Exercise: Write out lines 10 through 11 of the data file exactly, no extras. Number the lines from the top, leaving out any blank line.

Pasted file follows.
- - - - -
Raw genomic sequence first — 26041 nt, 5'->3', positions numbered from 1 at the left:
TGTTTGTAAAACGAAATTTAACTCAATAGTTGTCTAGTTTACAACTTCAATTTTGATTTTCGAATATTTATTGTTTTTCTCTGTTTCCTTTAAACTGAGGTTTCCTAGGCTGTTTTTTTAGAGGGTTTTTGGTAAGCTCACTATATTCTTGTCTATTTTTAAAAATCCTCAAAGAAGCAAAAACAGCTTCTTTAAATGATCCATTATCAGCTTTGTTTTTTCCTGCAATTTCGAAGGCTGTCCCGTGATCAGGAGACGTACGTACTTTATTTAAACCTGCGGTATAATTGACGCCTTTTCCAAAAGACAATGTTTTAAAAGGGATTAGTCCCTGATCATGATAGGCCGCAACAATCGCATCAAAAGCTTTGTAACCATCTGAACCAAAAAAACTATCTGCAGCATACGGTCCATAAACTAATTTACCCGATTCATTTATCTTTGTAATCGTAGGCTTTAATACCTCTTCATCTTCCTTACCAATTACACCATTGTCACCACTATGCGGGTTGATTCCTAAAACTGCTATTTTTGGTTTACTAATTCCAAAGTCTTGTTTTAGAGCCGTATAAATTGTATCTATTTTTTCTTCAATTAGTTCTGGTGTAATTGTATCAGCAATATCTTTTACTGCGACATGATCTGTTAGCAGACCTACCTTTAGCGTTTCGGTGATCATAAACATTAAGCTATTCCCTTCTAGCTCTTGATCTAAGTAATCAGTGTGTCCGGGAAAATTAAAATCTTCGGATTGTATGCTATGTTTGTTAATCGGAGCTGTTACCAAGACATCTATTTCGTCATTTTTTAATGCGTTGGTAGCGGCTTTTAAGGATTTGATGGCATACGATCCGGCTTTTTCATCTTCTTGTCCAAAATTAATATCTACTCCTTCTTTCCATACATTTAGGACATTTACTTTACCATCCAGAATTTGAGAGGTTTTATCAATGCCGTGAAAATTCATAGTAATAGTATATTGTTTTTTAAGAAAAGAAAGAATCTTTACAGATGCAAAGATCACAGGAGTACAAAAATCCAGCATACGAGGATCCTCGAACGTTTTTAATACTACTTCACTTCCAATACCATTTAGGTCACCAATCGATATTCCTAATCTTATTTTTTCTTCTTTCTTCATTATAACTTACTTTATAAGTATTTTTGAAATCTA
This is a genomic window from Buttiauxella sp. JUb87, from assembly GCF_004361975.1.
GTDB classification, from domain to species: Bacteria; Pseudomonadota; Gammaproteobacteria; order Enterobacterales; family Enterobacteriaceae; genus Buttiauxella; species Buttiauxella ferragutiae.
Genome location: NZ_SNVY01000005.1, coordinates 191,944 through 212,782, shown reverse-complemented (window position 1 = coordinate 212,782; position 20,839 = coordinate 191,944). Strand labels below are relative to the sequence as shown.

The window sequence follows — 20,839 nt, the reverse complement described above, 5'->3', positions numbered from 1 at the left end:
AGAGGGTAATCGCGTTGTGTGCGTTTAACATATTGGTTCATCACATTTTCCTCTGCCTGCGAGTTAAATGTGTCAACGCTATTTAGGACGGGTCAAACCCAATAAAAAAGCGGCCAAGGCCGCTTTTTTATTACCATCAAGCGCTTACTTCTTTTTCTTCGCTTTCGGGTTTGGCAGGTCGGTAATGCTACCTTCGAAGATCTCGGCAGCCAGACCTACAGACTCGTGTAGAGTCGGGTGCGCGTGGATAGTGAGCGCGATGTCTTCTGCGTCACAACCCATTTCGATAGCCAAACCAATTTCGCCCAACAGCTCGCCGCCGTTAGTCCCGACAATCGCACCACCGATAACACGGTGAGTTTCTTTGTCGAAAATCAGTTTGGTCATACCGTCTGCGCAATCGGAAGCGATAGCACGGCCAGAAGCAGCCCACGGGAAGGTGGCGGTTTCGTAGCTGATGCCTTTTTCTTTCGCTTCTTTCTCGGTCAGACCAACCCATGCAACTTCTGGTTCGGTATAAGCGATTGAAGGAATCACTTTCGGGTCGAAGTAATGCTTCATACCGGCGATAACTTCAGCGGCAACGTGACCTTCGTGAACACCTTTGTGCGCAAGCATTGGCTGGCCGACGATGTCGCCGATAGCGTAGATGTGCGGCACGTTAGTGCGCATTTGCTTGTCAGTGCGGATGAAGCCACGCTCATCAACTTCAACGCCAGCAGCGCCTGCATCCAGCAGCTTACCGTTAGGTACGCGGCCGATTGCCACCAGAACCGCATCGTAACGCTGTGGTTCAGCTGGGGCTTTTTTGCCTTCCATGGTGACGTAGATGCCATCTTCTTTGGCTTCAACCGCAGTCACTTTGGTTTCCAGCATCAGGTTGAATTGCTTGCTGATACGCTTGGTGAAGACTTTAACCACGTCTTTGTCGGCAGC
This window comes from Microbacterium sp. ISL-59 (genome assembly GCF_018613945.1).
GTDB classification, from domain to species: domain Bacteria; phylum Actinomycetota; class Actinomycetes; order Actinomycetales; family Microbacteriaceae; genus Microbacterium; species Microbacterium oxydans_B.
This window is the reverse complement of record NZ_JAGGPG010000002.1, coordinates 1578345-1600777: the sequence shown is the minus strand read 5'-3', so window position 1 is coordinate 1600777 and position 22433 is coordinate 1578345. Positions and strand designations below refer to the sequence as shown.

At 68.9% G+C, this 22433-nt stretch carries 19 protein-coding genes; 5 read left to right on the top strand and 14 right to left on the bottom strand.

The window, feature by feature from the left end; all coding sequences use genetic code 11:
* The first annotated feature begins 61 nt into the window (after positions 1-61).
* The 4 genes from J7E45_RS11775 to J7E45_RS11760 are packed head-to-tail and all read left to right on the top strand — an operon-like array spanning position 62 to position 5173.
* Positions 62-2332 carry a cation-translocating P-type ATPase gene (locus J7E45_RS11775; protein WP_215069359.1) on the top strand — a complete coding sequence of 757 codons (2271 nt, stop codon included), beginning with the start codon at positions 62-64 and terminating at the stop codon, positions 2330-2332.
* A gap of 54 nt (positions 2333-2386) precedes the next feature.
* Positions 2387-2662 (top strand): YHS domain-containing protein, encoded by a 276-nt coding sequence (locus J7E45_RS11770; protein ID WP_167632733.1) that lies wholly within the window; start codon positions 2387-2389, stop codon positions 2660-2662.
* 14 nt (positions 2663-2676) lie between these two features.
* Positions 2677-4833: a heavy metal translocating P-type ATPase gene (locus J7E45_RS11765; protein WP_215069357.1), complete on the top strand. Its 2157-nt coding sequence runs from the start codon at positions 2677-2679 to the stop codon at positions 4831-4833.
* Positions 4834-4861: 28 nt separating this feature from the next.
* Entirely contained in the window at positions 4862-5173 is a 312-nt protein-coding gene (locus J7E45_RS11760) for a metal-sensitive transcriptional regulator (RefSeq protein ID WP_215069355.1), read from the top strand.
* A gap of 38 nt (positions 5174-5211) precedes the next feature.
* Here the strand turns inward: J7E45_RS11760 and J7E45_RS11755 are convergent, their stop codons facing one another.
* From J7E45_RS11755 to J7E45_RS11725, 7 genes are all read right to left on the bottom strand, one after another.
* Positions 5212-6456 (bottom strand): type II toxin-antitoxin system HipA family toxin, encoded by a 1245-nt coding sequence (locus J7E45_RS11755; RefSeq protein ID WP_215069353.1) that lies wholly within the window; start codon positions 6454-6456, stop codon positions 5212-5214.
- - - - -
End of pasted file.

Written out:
This window is the reverse complement of record NZ_JAGGPG010000002.1, coordinates 1578345-1600777: the sequence shown is the minus strand read 5'-3', so window position 1 is coordinate 1600777 and position 22433 is coordinate 1578345. Positions and strand designations below refer to the sequence as shown.

At 68.9% G+C, this 22433-nt stretch carries 19 protein-coding genes; 5 read left to right on the top strand and 14 right to left on the bottom strand.